Pronoun notation

Pronoun sets: They're often notated with slashes, such as in she/her or he/they. Some time in the past I saw a meme which pointed out using exclusively slashes between pronouns has some ambiguity, and offered some symbols that could be used less ambiguously (and then humour; such is the nature of memes).
But what if this notation were to be expanded and explicitly defined somewhere? I attempted to do that for some reason.

The original meme

multiple pronouns. she/they: ambiguous. she&they: use both, and switch it up often (bonus points for midsentence pronoun switch). she|they: choose any, they're all okay. she>they: she is best, but also cool with they. she\they: Windows file system. she☭they: our pronouns. she⊕they: I'm pretty sure these notes are for math class.

Pronoun-set notation specification (using ABNF)

pronoun-set = precedence-set / "any" ("&"/"|") " except " exception-set

exception-set = declension-set *("," declension-set) ; one or more <declension-set>s separated by commas
precedence-set = equal-preference-set *(">" equal-preference-set) ; one or more <equal-preference-set>s separated by greater-than signs
equal-preference-set = mix-set *("|" mix-set) / OPWS "any|" OPWS ; one or more <mix-set>s separated by vertical bars, or "any|"
mix-set = declension-set *("&" declension-set) / OPWS "any&" OPWS ; one or more <declension-set>s separated by ampersands, or "any&"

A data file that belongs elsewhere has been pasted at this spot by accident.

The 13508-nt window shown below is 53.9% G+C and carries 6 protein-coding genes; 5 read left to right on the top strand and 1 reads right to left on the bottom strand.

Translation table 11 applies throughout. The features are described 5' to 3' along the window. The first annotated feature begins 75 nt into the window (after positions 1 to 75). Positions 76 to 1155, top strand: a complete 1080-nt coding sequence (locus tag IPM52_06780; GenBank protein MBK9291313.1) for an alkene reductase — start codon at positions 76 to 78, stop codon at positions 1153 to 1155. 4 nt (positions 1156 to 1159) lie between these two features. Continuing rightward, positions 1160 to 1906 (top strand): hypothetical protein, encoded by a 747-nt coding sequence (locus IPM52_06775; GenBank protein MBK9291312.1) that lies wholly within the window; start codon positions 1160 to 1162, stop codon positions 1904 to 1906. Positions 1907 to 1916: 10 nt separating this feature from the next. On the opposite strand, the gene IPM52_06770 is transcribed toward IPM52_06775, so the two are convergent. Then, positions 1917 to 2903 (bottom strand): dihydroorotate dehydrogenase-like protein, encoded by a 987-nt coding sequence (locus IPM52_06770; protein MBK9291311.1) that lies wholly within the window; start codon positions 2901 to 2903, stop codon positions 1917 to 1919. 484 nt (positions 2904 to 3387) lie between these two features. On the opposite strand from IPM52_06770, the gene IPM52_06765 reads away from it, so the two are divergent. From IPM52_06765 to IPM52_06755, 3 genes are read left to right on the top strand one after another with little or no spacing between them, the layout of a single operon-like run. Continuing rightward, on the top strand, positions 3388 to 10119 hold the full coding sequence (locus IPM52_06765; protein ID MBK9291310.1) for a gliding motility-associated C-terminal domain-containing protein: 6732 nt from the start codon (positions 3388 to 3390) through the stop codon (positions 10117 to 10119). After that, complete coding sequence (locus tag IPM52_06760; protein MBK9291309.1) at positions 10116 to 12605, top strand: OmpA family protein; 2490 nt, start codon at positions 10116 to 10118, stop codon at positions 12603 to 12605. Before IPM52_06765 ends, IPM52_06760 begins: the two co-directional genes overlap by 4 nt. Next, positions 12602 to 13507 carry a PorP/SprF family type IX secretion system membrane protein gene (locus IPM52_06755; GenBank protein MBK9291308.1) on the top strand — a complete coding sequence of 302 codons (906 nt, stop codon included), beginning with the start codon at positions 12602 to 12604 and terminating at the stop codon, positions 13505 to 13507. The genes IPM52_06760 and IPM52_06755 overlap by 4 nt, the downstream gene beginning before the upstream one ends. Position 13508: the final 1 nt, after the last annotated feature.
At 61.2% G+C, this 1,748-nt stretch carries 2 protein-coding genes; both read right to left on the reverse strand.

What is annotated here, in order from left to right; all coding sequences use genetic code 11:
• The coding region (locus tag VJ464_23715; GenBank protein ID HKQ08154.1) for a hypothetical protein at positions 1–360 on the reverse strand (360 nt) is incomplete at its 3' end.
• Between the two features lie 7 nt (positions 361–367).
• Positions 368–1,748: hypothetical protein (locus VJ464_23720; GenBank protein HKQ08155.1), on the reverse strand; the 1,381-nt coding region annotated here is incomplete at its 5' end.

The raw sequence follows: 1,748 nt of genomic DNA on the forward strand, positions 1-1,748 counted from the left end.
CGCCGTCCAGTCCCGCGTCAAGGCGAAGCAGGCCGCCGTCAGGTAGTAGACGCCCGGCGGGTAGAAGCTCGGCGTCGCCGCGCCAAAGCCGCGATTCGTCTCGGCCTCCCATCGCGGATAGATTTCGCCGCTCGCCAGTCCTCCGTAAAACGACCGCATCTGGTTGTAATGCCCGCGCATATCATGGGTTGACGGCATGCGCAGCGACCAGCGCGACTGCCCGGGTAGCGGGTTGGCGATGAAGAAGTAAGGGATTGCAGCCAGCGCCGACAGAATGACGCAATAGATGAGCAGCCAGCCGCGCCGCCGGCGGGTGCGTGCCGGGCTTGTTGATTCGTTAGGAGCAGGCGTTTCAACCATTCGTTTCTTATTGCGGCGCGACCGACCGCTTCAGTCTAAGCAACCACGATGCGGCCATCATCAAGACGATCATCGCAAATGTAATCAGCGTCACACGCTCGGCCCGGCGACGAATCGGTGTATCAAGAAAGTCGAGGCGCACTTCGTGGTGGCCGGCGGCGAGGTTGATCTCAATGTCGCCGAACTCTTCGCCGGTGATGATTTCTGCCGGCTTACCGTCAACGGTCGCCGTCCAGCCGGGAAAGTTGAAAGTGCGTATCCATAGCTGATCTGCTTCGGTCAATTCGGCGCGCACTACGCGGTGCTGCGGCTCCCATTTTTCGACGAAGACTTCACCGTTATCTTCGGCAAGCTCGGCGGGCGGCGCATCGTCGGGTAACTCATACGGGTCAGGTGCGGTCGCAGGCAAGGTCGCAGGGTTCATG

declension-set = pronoun *("/" pronoun) ; one or more <pronoun>s separated by slashes
pronoun = OPWS (1*ALPHA / "ask pronoun") OPWS ; <pronoun> is one or more letters, or the string "ask pronoun"
OPWS = [WSP] ; optional whitespace

ALPHA here is not necessarily ALPHA from the ABNF core rules; here I am using ALPHA to mean letters in general. I will not attempt to specify what "letters in general" means here because there are a lot of writing systems.
For backwards-compatibility purposes, if a pronoun set's only non-letter characters are the slash and optionally whitespace, it may be interpreted as multiple declension sets separated by slashes.

Why did I use ABNF? There are an overwhelmingly large number of metasyntax notations; it is hard to choose one. In the end I chose ABNF because ABNF has a public specification.

Some example use cases

Are there use cases which this spec doesn't cover? Quite possibly! In that case this spec could be superseded by another spec. In that case I would request that you follow the Design goals below, but I can't force you or anything

Design goals

My design goals for this spec were:

  1. Be able to represent many pronoun sets
  2. Be backwards-compatible (with existing slash notation and the meme's first three items I guess)
  3. Be somewhat human-readable

neat now this thing is on the world wide web

hope this has been enjoyable to read i guess